Social security-Cross-border workers- family allowances
Luxembourg welcomes around 177000 cross-border workers. The family benefits system exports almost 48% of its family benefits. Notwithstanding such facts, in EU v Caisse pour l'avenir des enfants (C-801/18), the ECJ decided to rule by reasoned order.
Luxembourg welcomes around 177000 cross-border workers. The family benefits system exports almost 48% of its family benefits.
Notwithstanding such facts, in EU v Caisse pour l'avenir des enfants (C-801/18), the ECJ decided to rule by reasoned order.
Case in the main proceedings
EU, a Portuguese national residing in France and working in Luxembourg, applied to the Caisse nationale des prestations familiales for family allowances for his child, who lives with her mother in Brazil.
The Caisse pour l’avenir des enfants rejected that application on the ground that EU did not have Brazilian or Luxembourg nationality, the Social Security Convention of 1965 did not apply to him.
The Social Security Arbitration Board Luxembourg, dismissed the appeal brought by EU, taking the view that that EU’s child was not entitled to family allowances:
- on her own account, since she did not actually live in Luxembourg on a continuous basis
- through her mother, since the latter was not subject to Luxembourg law
- through her father, since he did not come within the scope of the Social Security Convention concluded between Luxembourg and Brazil, as he was neither a Luxembourg national nor a Brazilian national
EU argued that, not receiving family allowances, would result in a disadvantage liable to discourage him from working in Luxembourg, and which would amount to an infringement of the principle of freedom of movement for workers within the European Union (Article 45TFEU).
Questions referred for a preliminary ruling
The questions referred by the Social Security Arbitration Board to the ECJ, can be summarised as follows:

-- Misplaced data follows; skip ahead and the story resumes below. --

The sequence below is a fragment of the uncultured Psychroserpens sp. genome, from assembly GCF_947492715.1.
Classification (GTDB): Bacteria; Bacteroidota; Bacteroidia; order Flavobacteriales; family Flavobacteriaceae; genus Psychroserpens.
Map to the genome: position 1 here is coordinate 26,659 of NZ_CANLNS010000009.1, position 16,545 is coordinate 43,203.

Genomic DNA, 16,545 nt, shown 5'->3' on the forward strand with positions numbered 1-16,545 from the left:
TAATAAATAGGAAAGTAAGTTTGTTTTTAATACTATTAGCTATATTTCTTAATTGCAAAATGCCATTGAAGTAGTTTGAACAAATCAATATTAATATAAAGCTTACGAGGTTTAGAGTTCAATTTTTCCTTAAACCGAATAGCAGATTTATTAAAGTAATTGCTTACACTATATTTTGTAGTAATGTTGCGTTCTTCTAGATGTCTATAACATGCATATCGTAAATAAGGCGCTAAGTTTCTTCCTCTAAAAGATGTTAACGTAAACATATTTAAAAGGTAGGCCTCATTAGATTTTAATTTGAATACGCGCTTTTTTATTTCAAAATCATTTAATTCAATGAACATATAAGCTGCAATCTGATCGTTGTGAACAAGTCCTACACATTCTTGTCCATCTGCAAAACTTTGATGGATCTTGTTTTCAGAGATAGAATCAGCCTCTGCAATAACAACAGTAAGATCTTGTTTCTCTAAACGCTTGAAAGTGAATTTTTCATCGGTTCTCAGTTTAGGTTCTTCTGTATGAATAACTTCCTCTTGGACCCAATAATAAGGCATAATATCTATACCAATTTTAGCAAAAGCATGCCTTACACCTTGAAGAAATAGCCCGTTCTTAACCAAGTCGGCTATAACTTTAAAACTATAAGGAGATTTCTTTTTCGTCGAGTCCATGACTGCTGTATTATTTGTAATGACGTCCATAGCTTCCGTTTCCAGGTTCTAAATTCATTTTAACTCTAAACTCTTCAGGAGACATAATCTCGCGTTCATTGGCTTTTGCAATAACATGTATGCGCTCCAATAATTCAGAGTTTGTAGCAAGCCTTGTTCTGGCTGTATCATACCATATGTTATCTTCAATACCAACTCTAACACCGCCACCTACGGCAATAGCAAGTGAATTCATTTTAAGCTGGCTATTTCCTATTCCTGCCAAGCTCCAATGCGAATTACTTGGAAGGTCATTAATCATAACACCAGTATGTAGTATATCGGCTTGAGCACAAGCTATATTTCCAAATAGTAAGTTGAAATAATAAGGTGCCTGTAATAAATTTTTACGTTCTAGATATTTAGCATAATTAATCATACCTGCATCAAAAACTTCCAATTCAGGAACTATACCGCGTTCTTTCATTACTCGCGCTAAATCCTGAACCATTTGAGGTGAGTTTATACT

- whether as the case at issue, Article 45 TFEU, read in conjunction with Article 4 Regulation 883/2004, must be interpreted as precluding the competent authorities of one Member State, from refusing to pay to a national of a second Member State, family benefits for his child living in a non-member country, when, under identical conditions ,the first Member State nationals and residents, are entitled to such benefits, pursuant to a bilateral international convention concluded between the first Member State and that non-member country
- whether considerations relating to heavy financial and administrative burdens faced by the authority concerned, may be relied on to provide objective justification for unequal treatment
ECJ’s reasoned order
The ECJ observes first that the situation fails under the scope of Article 45TFEU.
Article 45TFEU requires “abolition of any discrimination based on nationality between workers of the Member States as regards employment, remuneration and other conditions of work and employment”.
The Court recalls settled case law relating to the application of the principle of equal treatment in the context of the relationship between EU law and bilateral conventions concluded between two Member States or between one Member State and a non-member country (Matteucci, 235/87, EU:C:1988:460, Saint-Gobain ZN, C‑307/97, EU:C:1999:438 and Gottardo, C‑55/00, EU:C:2002:16).
The ECJ reiterates its position: subject to the provisions of Article 351TFEU, commitments concluded under international agreements, do not preclude Member States from complying with obligations arise from EU law.
Regarding the second question:
- Pursuant to settled case law, financial and administrative burdens cannot, in any event, be relied to justify unequal treatment in the sense of Article 45 TFEU (Gottardo, C‑55/00, EU:C:2002:16, paragraph 38, Merida, C‑400/02, EU:C:2004:537, paragraph 30, Erny, C‑172/11, EU:C:2012:399, paragraph 48).
- Disturbing the balance and reciprocity of a bilateral international convention concluded between a Member State and a non-member country, may constitute an objective justification, however, such argument cannot be invoked as the case at issue.
The ECJ concludes that, “Article 45TFEU read in conjunction with Article 4 Regulation 883/2004, must be interpreted as precluding the refusal by the competent authorities of one Member State to pay to a national of a second Member State, who works in the first Member State without living there, family allowances for his child living in a non-member country with her mother when, under identical conditions for the grant of those benefits, those competent authorities recognise the entitlement of their own nationals and residents to family benefits pursuant to a bilateral international convention concluded between the first Member State and that non-member country, unless those authorities can put forward an objective justification for refusing to do so”.